A culture of misconduct reigned at the sheriff’s office, Mr. Dedmon said, and he rose the ranks to become the department’s youngest investigator because of his willingness “to do bad things.”

Prosecutors told the judge that according to a memorandum on their investigation that is still under seal, Mr. Dedmon had been involved in other similar episodes.

Mr. Opdyke’s lawyers had asked the judge to sentence their client to seven years in prison, 10 years less than the maximum.

They made the case that Mr. Opdyke, 27, deserved lenience because he was the youngest and least-experienced deputy in the Goon Squad and had committed the fewest acts of abuse during both cases. They also said Mr. Opdyke, who was neglected and abused as a child, saw the group leader Mr. McAlpin as a father figure and followed him “right or wrong, without question.”

“It was not until he got indoctrinated into the Goon Squad cult that he briefly became a person that nobody recognized,” Jeffery Reynolds, one of Mr. Opdyke’s lawyers, said.

Mr. Opdyke accepted responsibility for his actions and read an apology. “I swore to protect you,” he said, facing Mr. Jenkins and Mr. Parker. “But when it came to action I was a coward, and I failed to do it.”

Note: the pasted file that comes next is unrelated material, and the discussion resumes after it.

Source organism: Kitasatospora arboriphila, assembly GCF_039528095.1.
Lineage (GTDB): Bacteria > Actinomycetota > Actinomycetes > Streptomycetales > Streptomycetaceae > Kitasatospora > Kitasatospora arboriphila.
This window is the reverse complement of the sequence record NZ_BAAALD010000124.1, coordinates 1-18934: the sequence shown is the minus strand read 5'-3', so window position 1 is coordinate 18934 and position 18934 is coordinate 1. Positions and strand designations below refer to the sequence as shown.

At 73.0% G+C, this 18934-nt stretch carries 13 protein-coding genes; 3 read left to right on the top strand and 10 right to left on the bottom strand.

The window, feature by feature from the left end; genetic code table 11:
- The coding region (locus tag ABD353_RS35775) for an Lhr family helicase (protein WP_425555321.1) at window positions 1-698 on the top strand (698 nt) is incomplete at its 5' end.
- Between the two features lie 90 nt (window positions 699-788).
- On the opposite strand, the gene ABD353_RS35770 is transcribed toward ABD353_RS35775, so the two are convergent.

As he spoke, Mr. Parker walked out of the courtroom. “That apology was only because he got caught,” Mr. Parker later said.

Local activists said they hoped the sentences were the beginning of a long process that would hold law enforcement officers accountable for decades of abuses. They renewed their calls for Sheriff Bryan Bailey of Rankin County to be criminally charged.

“The only missing defendant is Bryan Bailey,” Malik Shabazz, a lawyer representing Mr. Jenkins and Mr. Parker, said. “The sheriff created this culture and climate.”

Mr. Bailey, who has not attended any of the hearings so far this week, did not respond to requests for comment.

An investigation by Mississippi Today and The New York Times last year exposed a decades-long reign of terror by nearly two dozen Rankin County deputies.

More than 20 people said they were tortured during warrantless raids and violent interrogations by deputies, most of whom have not yet been charged with a crime and some of whom still work for the sheriff’s department.

Justice Department representatives have so far declined to say whether federal prosecutors will pursue additional charges related to abuses by Rankin County deputies.

The Rankin County district attorney’s office recently confirmed it was reviewing and dismissing criminal cases involving Goon Squad members. District Attorney Bubba Bramlett has so far declined to share which cases have been dismissed or how far back in time his review will go.

Last week, the Mississippi House of Representatives overwhelmingly passed a bill that would expand oversight over the state’s law enforcement, allowing the state board that certifies officers to investigate and revoke the licenses of officers accused of misconduct, regardless of whether they are criminally charged.

The State Senate is expected to vote on the bill in the coming weeks.